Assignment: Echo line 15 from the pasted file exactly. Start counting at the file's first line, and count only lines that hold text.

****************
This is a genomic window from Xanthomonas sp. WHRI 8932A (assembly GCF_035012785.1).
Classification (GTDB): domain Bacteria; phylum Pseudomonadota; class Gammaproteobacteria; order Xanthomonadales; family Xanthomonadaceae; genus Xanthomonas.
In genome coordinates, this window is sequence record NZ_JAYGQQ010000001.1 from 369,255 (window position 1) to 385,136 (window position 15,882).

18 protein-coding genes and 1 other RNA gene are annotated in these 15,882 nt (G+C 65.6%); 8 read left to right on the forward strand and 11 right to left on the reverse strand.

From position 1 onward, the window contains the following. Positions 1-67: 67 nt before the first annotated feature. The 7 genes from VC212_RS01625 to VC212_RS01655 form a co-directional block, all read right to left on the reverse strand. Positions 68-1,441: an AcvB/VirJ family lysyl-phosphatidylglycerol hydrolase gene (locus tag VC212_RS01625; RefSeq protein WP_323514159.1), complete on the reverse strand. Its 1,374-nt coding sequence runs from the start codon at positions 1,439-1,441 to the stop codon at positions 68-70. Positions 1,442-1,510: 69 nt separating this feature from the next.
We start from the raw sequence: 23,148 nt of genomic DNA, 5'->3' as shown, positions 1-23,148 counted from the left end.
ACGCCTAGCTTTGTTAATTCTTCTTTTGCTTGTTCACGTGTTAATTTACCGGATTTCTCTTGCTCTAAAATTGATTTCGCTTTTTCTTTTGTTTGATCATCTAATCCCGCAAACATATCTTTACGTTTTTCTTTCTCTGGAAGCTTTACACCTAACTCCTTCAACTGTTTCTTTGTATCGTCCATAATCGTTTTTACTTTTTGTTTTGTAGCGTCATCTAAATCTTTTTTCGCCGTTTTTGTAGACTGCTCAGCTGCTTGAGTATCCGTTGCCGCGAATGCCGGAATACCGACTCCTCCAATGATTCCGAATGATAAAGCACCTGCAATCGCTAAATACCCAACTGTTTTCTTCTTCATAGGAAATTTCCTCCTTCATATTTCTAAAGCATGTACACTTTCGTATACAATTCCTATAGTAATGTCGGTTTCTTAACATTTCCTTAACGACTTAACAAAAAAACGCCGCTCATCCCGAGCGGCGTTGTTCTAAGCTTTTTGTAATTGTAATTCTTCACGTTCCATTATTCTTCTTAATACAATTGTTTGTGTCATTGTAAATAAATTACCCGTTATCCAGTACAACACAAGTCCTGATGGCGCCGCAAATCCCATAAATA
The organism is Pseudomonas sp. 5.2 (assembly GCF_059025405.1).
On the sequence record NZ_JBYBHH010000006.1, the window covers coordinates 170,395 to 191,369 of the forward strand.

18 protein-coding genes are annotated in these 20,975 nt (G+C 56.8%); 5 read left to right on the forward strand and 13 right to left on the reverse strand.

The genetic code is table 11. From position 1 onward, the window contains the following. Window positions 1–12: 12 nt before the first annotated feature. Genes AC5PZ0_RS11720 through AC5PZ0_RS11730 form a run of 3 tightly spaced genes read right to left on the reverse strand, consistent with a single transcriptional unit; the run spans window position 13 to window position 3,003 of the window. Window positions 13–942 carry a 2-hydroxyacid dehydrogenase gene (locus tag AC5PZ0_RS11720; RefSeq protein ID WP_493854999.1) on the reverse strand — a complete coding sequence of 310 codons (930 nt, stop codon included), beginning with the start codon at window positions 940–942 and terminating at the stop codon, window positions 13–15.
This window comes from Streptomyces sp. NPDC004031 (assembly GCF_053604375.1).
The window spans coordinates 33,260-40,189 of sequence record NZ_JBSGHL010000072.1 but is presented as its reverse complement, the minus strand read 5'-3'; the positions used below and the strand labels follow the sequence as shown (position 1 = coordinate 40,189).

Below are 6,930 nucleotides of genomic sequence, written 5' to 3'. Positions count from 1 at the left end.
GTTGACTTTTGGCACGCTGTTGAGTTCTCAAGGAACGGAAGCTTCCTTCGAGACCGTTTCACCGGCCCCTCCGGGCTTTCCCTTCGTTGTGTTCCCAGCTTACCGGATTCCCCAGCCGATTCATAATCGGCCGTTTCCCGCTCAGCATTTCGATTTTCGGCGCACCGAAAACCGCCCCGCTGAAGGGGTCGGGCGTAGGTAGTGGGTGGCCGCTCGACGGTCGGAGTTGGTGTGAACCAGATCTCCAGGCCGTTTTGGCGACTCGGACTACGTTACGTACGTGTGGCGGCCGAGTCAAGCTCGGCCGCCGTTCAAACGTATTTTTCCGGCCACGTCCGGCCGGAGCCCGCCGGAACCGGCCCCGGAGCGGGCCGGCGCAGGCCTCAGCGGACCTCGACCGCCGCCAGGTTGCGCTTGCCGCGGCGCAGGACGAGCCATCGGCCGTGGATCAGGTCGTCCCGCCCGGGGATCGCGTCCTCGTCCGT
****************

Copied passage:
GTTGACTTTTGGCACGCTGTTGAGTTCTCAAGGAACGGAAGCTTCCTTCGAGACCGTTTCACCGGCCCCTCCGGGCTTTCCCTTCGTTGTGTTCCCAGCTTACCGGATTCCCCAGCCGATTCATAATCGGCCGTTTCCCGCTCAGCATTTCGATTTTCGGCGCACCGAAAACCGCCCCGCTGAAGGGGTCGGGCGTAGGTAGTGGGTGGCCGCTCGACGGTCGGAGTTGGTGTGAACCAGATCTCCAGGCCGTTTTGGCGACTCGGACTACGTTACGTACGTGTGGCGGCCGAGTCAAGCTCGGCCGCCGTTCAAACGTATTTTTCCGGCCACGTCCGGCCGGAGCCCGCCGGAACCGGCCCCGGAGCGGGCCGGCGCAGGCCTCAGCGGACCTCGACCGCCGCCAGGTTGCGCTTGCCGCGGCGCAGGACGAGCCATCGGCCGTGGATCAGGTCGTCCCGCCCGGGGATCGCGTCCTCGTCCGT